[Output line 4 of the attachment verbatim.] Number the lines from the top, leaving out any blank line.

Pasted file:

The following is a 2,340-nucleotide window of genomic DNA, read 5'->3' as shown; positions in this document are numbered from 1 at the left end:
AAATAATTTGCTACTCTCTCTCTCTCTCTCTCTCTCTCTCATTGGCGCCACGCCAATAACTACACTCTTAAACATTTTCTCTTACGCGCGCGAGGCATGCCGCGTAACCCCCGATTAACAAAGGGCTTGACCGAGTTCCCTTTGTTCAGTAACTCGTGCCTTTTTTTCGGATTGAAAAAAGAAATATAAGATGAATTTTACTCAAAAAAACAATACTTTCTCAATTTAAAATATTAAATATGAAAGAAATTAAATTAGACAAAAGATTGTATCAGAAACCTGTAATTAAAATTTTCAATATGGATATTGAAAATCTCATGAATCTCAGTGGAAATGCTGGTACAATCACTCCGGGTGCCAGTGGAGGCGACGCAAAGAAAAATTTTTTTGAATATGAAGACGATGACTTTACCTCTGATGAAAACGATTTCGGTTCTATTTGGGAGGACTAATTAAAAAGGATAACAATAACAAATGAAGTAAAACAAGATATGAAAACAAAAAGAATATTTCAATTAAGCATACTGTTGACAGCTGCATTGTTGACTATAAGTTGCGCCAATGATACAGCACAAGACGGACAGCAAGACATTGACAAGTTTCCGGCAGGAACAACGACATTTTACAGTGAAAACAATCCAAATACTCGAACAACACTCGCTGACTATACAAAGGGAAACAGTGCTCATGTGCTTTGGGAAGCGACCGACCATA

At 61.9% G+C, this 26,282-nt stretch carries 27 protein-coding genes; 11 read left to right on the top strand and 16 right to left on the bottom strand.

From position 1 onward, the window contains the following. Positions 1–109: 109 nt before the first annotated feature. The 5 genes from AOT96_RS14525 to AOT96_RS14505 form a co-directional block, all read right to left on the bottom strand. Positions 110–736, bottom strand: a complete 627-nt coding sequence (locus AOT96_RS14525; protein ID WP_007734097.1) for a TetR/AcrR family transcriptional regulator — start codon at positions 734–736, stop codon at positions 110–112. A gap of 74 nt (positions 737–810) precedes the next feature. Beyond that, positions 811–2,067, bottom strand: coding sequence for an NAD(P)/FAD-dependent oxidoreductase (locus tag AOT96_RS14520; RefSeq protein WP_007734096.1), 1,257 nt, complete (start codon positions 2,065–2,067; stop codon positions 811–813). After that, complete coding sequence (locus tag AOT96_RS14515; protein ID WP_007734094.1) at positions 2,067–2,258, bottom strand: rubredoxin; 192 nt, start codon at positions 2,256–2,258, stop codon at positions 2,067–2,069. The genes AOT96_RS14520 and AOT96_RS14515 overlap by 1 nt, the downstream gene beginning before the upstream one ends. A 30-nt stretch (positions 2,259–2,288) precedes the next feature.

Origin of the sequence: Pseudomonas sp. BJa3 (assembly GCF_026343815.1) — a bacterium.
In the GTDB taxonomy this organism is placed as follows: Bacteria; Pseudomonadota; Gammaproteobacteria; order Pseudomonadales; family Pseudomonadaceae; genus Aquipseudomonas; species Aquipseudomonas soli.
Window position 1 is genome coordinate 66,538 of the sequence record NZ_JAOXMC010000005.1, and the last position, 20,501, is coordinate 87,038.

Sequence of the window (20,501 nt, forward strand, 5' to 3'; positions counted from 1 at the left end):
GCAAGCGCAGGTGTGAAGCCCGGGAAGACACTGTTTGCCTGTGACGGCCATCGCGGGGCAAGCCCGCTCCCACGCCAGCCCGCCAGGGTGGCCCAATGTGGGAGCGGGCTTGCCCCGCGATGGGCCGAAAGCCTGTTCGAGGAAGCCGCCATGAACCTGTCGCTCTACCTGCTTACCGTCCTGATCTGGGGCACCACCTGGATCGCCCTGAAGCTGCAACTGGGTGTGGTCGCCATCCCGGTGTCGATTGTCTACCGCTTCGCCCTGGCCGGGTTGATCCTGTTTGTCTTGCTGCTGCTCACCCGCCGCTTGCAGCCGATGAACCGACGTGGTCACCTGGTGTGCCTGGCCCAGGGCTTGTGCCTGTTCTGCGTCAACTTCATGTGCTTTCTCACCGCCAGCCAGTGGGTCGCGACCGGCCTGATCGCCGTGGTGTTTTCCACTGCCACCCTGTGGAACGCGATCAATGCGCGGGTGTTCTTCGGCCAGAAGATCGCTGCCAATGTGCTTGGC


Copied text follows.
From position 1 onward, the window contains the following. Positions 1–109: 109 nt before the first annotated feature. The 5 genes from AOT96_RS14525 to AOT96_RS14505 form a co-directional block, all read right to left on the bottom strand. Positions 110–736, bottom strand: a complete 627-nt coding sequence (locus AOT96_RS14525; protein ID WP_007734097.1) for a TetR/AcrR family transcriptional regulator — start codon at positions 734–736, stop codon at positions 110–112. A gap of 74 nt (positions 737–810) precedes the next feature. Beyond that, positions 811–2,067, bottom strand: coding sequence for an NAD(P)/FAD-dependent oxidoreductase (locus tag AOT96_RS14520; RefSeq protein WP_007734096.1), 1,257 nt, complete (start codon positions 2,065–2,067; stop codon positions 811–813). After that, complete coding sequence (locus tag AOT96_RS14515; protein ID WP_007734094.1) at positions 2,067–2,258, bottom strand: rubredoxin; 192 nt, start codon at positions 2,256–2,258, stop codon at positions 2,067–2,069. The genes AOT96_RS14520 and AOT96_RS14515 overlap by 1 nt, the downstream gene beginning before the upstream one ends. A 30-nt stretch (positions 2,259–2,288) precedes the next feature.